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Fresh Start: A Novice Teacher Tries Again After a Tough First Year

| Mark Nichol

In my last entry, I recounted my challenging first year as a teacher. Here, I'll describe my second-year misfortunes, and my decision to call it quits after my third strike.

As my second year of teaching began, I felt a renewed sense of hope that I had chosen the right career. One week into the new calendar, however, the school district announced that, because of budget cuts, each school's most recently hired teacher -- me! -- would be laid off. Other district educators had been hired even more recently than I had, however, and the higher-ups told me I would be reassigned to another school to fill the position one of these people would vacate as a result of being sacked.

Parents throughout the district rallied in their opposition to this absurd plan -- after all, it would require many class rosters to be reshuffled -- and the administration somehow found another way to trim the budget. My position at my school was secure, but it was another awkward start to a school year.

I volunteered for the district's New Teacher Task Force and chaired a committee charged with preparing a model support program for newcomers to the classroom. After a round of after-school meetings, I proudly typed up the final draft of our report and handed it to the district administrator who facilitated the task force. Though he was a sympathetic and universally beloved fellow, he rewrote it drastically to ease bureaucratic digestion (basically gutting it), and nothing ever seemed to come of all our time and effort. I was crushed.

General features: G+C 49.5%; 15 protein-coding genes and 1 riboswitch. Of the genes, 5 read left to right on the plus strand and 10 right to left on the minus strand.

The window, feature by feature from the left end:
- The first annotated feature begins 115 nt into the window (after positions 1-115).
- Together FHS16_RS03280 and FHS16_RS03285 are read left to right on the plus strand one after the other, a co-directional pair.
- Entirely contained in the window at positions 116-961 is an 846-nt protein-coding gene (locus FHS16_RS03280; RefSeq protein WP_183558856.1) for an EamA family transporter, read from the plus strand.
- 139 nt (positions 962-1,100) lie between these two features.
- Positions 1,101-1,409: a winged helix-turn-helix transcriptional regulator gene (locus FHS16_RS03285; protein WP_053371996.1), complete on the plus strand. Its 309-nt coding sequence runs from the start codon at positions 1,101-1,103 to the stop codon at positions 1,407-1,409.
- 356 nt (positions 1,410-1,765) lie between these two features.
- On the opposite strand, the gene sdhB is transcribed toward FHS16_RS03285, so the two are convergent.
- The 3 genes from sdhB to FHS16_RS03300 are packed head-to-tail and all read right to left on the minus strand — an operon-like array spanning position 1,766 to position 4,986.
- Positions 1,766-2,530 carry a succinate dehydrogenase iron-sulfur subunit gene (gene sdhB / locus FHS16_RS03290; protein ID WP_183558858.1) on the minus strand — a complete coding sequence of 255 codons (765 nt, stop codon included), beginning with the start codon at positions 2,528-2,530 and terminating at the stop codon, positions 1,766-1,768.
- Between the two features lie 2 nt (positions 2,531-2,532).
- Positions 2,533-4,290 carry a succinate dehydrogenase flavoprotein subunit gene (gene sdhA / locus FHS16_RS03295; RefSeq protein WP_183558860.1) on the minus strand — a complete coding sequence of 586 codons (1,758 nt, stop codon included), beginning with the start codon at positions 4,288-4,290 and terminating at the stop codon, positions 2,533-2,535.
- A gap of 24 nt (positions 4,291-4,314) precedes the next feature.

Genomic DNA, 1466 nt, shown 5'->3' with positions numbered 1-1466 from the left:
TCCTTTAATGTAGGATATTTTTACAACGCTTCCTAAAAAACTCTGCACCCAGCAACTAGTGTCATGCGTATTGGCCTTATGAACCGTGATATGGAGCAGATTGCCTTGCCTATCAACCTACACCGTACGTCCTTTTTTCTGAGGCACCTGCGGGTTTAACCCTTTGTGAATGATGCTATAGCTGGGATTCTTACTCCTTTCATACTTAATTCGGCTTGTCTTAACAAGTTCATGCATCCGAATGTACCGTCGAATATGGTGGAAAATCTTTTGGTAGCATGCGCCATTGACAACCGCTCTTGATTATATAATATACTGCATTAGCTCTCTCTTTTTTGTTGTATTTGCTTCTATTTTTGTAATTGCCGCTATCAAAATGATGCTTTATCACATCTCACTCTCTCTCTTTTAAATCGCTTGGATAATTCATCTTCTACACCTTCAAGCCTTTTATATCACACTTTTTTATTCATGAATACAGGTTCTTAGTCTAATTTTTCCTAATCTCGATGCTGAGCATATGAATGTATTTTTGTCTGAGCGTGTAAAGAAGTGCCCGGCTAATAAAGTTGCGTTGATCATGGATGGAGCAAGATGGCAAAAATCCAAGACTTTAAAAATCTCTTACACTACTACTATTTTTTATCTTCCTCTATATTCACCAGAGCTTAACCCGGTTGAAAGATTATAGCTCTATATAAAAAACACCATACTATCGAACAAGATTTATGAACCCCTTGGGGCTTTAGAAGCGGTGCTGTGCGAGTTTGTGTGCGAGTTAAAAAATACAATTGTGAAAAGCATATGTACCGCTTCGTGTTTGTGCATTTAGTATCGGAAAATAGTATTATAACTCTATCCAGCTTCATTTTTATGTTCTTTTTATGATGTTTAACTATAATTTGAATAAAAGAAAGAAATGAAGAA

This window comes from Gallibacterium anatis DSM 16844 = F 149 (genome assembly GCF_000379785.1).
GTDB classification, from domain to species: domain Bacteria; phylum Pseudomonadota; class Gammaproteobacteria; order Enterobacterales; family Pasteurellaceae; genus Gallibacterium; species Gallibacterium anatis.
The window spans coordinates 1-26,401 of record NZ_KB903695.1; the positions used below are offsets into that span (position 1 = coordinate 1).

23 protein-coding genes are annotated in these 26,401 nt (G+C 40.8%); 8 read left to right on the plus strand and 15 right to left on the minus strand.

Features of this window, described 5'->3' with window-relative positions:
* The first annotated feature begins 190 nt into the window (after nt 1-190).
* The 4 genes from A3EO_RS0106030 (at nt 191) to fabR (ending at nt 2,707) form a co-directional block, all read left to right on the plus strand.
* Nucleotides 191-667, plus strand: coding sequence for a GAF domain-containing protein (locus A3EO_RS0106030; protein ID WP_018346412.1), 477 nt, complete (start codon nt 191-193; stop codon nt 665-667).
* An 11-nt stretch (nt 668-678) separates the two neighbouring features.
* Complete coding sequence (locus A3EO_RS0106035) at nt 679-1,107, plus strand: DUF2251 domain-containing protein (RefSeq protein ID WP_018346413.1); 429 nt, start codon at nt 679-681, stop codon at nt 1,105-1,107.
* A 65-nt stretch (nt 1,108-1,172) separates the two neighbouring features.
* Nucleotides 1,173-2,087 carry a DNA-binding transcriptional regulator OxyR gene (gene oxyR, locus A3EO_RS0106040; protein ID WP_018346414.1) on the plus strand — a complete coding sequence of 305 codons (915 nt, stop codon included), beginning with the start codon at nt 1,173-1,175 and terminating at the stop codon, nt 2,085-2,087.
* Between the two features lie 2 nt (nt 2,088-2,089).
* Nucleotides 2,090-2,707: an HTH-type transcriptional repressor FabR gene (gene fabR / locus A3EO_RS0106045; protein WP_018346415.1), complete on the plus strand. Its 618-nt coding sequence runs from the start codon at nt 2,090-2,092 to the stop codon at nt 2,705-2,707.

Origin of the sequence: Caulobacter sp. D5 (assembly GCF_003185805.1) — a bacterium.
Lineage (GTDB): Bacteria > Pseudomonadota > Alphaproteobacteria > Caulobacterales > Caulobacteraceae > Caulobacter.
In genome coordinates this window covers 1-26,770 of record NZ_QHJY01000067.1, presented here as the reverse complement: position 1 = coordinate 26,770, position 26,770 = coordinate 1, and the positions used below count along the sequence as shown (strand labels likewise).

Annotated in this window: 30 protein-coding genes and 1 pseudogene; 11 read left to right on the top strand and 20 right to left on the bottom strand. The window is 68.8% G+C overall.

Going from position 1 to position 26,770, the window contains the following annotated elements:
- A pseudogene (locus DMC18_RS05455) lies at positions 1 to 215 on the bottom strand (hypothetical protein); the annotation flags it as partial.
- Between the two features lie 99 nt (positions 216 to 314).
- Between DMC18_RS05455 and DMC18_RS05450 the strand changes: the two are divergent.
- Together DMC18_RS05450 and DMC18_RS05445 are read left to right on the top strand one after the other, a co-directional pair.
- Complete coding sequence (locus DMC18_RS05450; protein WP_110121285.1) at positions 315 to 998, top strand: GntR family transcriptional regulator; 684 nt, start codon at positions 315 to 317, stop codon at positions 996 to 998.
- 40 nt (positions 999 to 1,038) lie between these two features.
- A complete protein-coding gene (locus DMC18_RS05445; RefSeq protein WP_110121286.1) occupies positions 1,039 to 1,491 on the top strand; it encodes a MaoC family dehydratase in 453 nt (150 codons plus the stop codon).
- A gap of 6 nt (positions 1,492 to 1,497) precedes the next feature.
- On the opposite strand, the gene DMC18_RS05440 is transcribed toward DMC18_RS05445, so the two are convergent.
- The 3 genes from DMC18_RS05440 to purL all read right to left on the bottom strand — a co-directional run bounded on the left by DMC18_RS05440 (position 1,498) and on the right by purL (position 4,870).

Again, I had many wonderful kids that year as well as a few who were great sometimes and difficult at other times and a few I grew to dislike but tried to treat fairly. Again, my classroom-management skills left something to be desired, and again I was buried under mounds of homework and class-preparation materials, and again I fell behind and despaired of ever mastering the art of teaching.

Still, at the end of my second frustrating, exhausting year, I was granted tenure. I accepted. But as I began my third year, I contemplated it being my last, and as the months passed, my resolve deepened. By spring break, I had all but decided to give it up. Regrettably, I told no one at school about my decision, and I didn't officially resign until midsummer, but when I did, I felt a sense of relief that surprised and saddened me. What of my bloodline? What of my youthful enthusiasm, my determination to be a vigorous, creative, progressive educator? I was a failure.

Not quite. Despite my poor classroom-management and organizational abilities, despite being overwhelmed by my responsibilities and flustered by my more troublesome students, I was popular with not only most of my own students but also many in other classrooms, and for every parent who complained to my face -- or, more commonly, behind my back -- about my class, another effusively thanked me for making his or her child's school year so rewarding and memorably enjoyable.